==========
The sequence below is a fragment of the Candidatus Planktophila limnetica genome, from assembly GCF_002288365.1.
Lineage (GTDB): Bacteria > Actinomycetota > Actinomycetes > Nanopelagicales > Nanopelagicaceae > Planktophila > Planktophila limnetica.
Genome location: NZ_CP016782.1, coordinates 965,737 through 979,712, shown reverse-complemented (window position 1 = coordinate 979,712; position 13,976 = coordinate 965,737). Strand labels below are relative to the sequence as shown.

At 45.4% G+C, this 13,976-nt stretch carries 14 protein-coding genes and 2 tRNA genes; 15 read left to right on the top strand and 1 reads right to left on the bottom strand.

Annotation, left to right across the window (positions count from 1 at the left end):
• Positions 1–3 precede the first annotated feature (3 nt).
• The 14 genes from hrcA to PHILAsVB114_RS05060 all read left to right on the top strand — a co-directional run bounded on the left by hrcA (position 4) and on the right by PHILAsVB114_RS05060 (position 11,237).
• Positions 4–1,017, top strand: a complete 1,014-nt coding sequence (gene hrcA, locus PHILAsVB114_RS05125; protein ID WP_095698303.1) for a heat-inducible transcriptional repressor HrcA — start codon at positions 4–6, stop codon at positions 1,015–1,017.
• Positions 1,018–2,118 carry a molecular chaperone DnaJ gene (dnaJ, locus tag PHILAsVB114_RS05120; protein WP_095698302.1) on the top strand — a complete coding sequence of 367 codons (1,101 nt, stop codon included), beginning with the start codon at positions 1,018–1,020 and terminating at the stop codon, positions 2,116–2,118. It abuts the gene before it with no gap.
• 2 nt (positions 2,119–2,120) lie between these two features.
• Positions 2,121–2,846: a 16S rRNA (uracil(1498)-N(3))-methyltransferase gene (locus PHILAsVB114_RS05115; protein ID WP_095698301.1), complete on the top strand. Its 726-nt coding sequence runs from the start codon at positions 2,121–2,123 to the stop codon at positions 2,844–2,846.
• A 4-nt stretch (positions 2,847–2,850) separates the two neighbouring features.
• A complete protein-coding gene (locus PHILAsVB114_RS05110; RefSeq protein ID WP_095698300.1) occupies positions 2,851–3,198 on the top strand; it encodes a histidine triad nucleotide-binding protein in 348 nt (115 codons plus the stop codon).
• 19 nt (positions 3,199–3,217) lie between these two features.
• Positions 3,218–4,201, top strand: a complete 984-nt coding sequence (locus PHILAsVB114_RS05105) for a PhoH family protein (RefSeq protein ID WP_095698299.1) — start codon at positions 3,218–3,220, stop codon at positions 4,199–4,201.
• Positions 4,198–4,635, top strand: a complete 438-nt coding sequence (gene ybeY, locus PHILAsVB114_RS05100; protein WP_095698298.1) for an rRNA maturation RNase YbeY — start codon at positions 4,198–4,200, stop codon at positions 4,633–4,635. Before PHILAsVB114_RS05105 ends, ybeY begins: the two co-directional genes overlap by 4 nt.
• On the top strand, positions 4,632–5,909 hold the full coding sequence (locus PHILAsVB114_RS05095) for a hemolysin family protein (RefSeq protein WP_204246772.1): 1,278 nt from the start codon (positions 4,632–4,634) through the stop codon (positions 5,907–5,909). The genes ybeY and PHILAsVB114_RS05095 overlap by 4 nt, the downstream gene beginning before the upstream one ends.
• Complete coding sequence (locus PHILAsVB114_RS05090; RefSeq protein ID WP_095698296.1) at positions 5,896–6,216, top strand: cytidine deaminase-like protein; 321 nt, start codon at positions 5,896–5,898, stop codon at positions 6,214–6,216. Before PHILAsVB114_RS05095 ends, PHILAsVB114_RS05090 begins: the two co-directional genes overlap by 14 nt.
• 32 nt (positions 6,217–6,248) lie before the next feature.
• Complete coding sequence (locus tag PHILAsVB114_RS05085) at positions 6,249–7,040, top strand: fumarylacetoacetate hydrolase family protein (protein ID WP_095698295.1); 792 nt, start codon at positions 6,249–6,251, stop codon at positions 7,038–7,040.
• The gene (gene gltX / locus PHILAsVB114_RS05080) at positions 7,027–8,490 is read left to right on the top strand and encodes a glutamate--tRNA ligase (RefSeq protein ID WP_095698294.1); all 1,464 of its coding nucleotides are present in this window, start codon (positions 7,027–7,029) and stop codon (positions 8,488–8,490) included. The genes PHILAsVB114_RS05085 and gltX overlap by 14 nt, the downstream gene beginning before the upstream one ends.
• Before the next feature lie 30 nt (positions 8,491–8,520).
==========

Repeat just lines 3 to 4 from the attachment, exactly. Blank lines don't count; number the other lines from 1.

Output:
Genome location: NZ_CP016782.1, coordinates 965,737 through 979,712, shown reverse-complemented (window position 1 = coordinate 979,712; position 13,976 = coordinate 965,737). Strand labels below are relative to the sequence as shown.

At 45.4% G+C, this 13,976-nt stretch carries 14 protein-coding genes and 2 tRNA genes; 15 read left to right on the top strand and 1 reads right to left on the bottom strand.